I absolutely love this recipe, and I have had Richard Bertinet show me how to make this bread so many times, I think I am the perfect person to simplify it.
So you will be needing:
500g strong flour, 10g yeast (fresh is always better but you can always use dried), 10g salt (I prefer to use sea salt, the nice stuff in the tubs, leaves a better taste compared to table salt) and 350g of water.
If you are using dried yeast, then add your 10g of yeast to your water, and leave to sit for 10 minutes. This ensures that the yeast is ‘activated’ and will get to work straight away in your dough.
To start you dough, add your flour, salt and fresh yeast into the bowl. It is important that you do not let your yeast and salt touch each other until you are ready to start your dough.
You can do this next step using your hands, but for the best result you will need a plastic scraper. Make a ‘well’ in to your flour and pour in your water or yeast and water. Using your scraper or your hand, go around the bowl to bring the flour into the centre, slowly creating a ball of dough.
Once a ball is formed, you need to work it onto your available surface. If you have a scraper you will not need any flour down, if you are using your hands, I would suggest putting down just a little.
Using your scraper (the flat side) or the side of your hand, chase your ball of dough around the table until the dough no longer sticks to the table and leaves no residue. When you have done this, you will have to start to create the gluten bonds in your dough. To do this you will want to work the dough, whilst holding on to the top end of your dough, lift it up and slap the half of the dough you are not holding onto the table. Then with the flick of your wrist, fold the dough you was just holding back onto the top of the new dough ball. This ensures that the top of the dough is always on top.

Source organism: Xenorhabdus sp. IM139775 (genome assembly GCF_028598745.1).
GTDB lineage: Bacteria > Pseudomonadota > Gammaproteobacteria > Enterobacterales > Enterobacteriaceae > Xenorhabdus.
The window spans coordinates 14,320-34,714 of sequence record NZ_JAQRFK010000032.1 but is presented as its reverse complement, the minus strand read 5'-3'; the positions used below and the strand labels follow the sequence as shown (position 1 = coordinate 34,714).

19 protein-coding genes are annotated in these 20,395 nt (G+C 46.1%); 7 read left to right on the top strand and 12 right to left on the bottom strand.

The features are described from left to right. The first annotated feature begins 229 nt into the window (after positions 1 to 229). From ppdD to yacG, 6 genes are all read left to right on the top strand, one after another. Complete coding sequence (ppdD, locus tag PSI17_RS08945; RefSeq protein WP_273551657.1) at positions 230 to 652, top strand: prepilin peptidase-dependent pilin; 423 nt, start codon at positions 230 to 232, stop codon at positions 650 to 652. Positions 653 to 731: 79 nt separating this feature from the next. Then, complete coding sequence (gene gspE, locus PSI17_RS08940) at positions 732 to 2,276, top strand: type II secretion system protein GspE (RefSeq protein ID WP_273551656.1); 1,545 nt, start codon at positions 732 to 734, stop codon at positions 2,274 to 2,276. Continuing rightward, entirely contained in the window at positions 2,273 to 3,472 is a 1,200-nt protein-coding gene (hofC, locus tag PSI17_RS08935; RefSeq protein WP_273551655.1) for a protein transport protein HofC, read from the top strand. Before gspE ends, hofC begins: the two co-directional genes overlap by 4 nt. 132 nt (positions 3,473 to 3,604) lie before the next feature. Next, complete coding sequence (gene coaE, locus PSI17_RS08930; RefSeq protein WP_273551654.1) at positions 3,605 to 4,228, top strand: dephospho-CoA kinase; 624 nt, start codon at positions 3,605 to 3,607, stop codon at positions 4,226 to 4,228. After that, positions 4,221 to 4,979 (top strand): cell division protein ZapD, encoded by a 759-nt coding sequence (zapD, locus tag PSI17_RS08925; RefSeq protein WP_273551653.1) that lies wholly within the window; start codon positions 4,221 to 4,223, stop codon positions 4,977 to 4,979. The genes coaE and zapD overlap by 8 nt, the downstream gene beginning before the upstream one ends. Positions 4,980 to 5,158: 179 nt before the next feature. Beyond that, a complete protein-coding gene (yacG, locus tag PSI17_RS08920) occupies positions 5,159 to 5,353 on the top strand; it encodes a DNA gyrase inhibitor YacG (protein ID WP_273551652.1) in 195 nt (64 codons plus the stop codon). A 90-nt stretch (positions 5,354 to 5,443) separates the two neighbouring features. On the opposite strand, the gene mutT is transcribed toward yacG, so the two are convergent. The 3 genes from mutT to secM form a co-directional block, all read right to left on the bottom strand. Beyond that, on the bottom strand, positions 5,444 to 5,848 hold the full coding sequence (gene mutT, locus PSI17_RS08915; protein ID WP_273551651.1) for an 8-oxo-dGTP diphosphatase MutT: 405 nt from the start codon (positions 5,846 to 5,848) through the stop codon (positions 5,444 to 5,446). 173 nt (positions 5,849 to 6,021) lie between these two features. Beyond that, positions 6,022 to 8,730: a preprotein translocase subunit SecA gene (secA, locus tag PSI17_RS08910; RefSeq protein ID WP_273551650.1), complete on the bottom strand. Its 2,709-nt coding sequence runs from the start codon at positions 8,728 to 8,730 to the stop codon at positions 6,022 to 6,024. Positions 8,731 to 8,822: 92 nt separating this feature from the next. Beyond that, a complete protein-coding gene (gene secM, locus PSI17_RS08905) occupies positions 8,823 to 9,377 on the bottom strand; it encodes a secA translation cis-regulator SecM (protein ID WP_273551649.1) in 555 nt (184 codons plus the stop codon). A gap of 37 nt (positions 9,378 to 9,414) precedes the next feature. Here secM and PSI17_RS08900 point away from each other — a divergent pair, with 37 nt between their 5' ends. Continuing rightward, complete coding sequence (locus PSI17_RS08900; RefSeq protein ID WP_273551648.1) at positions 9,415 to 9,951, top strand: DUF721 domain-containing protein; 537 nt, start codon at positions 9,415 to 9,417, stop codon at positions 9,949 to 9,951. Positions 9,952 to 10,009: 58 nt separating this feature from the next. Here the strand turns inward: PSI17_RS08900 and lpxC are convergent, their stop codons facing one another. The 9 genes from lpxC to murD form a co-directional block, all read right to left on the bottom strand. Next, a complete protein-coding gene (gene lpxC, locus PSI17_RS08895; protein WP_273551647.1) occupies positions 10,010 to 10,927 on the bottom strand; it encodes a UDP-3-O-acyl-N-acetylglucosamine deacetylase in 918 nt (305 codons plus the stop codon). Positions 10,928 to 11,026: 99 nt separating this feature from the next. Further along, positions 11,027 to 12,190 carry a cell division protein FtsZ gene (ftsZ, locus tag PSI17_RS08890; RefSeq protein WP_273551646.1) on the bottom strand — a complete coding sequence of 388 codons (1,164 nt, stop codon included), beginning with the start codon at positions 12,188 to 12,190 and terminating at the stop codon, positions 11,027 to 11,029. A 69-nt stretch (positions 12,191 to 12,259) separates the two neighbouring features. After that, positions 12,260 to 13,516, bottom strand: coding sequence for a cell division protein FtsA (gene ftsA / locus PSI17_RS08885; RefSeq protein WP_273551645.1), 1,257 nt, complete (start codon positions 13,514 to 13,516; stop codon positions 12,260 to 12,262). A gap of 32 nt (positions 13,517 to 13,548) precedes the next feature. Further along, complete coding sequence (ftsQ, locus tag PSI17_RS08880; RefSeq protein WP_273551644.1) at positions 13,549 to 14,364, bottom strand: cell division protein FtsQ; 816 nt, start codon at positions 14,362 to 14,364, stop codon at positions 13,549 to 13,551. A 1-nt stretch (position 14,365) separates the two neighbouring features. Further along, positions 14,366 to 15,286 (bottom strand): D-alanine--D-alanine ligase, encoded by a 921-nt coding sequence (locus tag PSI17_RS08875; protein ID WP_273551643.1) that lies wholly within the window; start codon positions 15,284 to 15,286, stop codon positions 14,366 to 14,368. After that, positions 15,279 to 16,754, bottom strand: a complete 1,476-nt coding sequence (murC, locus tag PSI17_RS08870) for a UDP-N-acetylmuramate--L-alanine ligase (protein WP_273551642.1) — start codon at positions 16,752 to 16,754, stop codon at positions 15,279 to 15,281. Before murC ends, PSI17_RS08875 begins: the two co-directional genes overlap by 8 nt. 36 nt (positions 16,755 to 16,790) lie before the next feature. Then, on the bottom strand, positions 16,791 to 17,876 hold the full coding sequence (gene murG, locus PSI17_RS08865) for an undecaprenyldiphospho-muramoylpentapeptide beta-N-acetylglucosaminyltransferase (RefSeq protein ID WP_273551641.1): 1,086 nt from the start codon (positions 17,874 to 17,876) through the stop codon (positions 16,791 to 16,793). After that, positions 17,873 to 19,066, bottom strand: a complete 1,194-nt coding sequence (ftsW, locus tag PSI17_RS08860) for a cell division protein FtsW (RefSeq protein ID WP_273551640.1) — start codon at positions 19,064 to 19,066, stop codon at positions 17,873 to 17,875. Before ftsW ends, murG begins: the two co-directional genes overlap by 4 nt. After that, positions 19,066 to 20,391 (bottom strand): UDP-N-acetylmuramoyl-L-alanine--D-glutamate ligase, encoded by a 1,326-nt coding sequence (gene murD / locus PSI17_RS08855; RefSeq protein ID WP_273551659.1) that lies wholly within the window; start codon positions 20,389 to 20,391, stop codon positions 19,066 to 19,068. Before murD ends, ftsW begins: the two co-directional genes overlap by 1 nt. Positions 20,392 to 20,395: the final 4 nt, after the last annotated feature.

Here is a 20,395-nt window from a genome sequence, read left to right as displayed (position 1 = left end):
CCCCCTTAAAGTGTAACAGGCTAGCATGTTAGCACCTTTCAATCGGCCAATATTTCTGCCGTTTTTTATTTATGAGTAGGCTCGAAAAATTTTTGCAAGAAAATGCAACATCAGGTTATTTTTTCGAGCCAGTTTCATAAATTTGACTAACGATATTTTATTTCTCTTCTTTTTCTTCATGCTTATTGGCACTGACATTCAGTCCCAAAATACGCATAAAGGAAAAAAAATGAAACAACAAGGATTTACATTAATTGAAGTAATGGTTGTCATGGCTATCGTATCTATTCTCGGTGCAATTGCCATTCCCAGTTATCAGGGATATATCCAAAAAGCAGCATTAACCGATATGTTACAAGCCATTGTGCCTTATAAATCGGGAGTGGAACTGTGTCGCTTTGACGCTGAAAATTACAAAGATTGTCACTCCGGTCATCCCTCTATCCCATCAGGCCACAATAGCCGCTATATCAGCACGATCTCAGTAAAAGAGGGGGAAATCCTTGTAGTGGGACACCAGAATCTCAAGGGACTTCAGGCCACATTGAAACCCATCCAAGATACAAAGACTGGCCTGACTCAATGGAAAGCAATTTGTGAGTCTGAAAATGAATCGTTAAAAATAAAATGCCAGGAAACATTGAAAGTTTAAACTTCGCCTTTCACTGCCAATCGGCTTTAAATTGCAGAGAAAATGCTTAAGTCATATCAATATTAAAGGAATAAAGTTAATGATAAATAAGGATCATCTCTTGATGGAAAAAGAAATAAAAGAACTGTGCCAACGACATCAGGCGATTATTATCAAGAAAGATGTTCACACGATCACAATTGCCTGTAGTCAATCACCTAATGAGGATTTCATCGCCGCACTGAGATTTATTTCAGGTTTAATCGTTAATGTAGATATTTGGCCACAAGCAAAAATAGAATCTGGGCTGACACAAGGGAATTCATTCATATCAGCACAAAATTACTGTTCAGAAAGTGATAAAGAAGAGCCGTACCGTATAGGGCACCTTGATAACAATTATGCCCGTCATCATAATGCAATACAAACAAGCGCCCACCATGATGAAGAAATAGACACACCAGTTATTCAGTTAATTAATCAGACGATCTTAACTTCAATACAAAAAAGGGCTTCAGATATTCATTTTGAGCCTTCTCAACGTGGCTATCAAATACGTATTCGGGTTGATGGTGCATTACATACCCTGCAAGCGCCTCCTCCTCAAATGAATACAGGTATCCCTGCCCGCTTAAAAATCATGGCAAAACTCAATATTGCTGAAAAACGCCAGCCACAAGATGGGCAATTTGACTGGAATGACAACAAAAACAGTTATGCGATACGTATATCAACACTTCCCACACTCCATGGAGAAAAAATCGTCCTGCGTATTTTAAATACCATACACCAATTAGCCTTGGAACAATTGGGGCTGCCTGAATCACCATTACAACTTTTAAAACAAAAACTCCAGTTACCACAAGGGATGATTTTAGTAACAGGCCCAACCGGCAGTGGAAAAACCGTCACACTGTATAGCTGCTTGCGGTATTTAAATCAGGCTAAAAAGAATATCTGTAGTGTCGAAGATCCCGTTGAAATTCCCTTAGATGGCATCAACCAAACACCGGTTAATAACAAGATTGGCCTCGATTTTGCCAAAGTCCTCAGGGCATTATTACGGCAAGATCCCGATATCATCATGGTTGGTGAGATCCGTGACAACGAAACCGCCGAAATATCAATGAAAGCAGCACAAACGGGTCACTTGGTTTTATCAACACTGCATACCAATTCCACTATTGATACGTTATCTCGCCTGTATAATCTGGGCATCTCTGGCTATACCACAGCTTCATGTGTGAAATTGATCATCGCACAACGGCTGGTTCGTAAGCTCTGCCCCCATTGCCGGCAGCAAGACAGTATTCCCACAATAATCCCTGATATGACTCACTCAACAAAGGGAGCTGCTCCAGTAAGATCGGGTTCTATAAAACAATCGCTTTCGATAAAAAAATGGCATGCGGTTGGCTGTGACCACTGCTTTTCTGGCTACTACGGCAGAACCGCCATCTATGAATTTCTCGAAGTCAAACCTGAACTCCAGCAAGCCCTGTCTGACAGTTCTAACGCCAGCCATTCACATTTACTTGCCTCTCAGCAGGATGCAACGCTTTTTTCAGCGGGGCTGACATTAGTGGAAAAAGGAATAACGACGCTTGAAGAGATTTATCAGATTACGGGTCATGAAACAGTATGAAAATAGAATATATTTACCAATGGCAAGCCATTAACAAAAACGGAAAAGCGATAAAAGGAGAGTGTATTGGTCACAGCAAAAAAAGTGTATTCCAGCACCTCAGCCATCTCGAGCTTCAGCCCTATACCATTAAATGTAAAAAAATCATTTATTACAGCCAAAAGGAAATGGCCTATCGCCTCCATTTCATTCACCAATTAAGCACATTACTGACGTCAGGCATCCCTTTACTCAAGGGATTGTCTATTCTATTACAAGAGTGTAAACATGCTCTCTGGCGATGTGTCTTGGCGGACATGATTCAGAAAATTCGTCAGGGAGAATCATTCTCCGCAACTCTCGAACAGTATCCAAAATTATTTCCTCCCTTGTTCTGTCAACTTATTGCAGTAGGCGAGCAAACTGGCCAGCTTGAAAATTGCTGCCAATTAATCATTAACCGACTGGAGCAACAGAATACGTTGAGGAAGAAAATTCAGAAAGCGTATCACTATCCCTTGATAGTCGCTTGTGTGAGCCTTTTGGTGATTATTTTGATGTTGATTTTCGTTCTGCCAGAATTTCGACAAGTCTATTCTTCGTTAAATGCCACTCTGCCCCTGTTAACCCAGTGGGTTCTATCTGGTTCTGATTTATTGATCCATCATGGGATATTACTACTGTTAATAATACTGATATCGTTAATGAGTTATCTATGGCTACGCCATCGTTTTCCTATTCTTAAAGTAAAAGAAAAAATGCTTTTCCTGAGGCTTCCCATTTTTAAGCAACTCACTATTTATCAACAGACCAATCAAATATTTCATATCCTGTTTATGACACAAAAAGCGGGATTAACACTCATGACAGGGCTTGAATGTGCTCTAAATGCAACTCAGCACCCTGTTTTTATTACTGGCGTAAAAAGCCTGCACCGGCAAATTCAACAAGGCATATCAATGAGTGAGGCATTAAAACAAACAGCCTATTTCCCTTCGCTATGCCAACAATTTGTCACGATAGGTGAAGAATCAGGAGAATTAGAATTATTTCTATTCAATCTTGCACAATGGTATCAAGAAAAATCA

If I have completely confused you I am sorry! But here is a portal to my YouTube video with a quick tutorial on what I mean by slapping the dough 🙂
When you have a smooth dough ball, lightly grease a large bowl to put your dough in so it can prove.
When you have put your dough ball in the greased bowl, cover it with cling film and leave to rest for a minimum of 1 hour.
When your dough has risen a substantial amount, transfer your dough into a tray for baking, you will knock a lot of the air out when doing this, so I could suggest to leave the dough for at least another hour, but the longer the better really.
I made two doughs so I could make a salt and pepper Foccacia and a olive, red onion and basil Focaccia. I left them to rise some more (but a don’t was made in my olive focaccia because my partner piled some stuff on top of it not knowing what it was and it was covered with a tea towel) then baked them at 250 until they were a beautiful colour on the top and sounded hollow when I tapped the bottom, so around 20 minutes but it depends on the size tray you are using.
Hope you enjoyed this, and it was in depth enough without confusing anyone! Happy baking guys 🙂